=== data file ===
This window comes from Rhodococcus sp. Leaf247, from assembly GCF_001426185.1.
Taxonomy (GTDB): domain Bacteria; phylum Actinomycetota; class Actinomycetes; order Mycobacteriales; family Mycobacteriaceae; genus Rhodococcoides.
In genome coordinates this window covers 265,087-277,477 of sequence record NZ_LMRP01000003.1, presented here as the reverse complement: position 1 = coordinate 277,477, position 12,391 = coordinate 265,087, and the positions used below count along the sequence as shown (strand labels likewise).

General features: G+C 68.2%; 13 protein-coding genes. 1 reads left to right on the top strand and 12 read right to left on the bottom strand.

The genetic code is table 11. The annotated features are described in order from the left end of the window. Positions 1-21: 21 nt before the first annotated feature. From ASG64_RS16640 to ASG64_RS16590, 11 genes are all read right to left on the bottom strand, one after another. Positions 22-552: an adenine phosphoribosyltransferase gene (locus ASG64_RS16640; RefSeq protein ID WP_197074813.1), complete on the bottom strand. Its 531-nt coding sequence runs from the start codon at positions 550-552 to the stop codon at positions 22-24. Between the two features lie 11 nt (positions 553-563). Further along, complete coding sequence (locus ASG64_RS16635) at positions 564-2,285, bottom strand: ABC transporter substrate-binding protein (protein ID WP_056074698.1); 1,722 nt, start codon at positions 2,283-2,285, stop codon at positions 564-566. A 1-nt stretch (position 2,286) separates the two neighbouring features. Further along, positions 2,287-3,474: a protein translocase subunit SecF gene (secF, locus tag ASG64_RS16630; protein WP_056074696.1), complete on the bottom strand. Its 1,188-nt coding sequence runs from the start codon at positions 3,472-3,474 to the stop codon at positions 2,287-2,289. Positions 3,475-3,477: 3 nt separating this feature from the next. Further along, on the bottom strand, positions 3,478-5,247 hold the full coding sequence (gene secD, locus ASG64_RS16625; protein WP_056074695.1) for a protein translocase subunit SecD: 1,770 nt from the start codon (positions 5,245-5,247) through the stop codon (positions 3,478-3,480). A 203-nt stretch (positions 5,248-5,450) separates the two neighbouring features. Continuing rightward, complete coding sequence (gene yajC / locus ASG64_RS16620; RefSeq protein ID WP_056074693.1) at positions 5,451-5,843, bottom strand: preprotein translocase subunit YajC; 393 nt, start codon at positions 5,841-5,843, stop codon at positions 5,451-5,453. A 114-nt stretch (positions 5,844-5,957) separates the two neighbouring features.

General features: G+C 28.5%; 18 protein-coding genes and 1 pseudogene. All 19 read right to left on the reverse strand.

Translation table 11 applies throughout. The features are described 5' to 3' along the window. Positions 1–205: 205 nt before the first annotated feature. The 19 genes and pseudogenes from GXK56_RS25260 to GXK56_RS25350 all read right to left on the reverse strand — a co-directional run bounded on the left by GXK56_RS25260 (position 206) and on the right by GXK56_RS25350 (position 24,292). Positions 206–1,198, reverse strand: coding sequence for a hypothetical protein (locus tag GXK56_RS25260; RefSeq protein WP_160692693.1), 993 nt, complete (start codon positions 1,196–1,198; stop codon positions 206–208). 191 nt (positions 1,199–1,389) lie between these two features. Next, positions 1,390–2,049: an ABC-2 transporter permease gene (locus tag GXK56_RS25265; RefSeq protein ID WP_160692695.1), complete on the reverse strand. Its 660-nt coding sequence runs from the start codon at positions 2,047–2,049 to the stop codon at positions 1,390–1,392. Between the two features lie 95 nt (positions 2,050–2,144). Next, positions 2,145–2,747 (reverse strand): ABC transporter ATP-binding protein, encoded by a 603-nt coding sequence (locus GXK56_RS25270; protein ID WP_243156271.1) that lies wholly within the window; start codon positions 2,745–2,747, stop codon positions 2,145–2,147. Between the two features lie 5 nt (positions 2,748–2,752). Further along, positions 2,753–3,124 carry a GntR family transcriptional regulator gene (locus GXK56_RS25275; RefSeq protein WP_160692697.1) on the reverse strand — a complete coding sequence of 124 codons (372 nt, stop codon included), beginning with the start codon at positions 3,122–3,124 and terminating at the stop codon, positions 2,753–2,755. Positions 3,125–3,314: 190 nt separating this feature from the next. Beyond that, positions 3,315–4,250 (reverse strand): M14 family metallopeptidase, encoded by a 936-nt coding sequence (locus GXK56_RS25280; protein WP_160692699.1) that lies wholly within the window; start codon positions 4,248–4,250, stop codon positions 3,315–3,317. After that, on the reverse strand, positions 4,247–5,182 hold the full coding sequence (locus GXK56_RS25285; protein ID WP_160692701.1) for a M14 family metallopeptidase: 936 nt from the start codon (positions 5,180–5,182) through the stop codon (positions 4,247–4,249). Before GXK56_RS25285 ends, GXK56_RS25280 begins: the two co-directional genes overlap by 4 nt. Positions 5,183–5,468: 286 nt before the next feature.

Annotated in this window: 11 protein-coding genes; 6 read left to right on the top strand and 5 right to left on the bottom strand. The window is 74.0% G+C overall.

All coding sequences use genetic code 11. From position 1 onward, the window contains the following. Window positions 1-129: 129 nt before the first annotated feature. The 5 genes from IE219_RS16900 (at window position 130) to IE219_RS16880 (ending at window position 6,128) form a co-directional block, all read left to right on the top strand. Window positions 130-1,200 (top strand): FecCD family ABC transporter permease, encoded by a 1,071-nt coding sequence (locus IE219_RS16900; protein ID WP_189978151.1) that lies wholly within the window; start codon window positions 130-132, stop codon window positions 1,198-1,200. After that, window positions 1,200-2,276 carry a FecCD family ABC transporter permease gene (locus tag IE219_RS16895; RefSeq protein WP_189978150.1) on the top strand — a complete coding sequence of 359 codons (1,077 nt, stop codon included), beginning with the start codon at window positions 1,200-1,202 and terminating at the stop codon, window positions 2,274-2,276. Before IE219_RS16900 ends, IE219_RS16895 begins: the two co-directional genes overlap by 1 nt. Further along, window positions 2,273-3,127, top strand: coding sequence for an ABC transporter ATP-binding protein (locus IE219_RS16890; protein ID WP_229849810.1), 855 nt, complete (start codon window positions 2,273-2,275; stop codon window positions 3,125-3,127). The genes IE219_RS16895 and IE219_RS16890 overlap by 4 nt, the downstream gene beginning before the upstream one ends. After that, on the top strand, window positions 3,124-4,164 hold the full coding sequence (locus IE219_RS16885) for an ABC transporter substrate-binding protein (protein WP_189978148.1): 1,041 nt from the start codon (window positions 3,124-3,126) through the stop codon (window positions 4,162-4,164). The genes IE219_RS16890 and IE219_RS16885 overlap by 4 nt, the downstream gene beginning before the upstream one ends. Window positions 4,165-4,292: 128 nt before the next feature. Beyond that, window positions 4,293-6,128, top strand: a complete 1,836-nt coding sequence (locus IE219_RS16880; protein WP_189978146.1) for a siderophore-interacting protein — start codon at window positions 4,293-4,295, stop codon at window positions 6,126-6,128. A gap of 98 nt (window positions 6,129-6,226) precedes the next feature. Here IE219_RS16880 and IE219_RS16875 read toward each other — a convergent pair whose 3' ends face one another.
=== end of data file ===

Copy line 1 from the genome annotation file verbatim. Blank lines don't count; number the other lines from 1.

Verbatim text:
This window comes from Rhodococcus sp. Leaf247, from assembly GCF_001426185.1.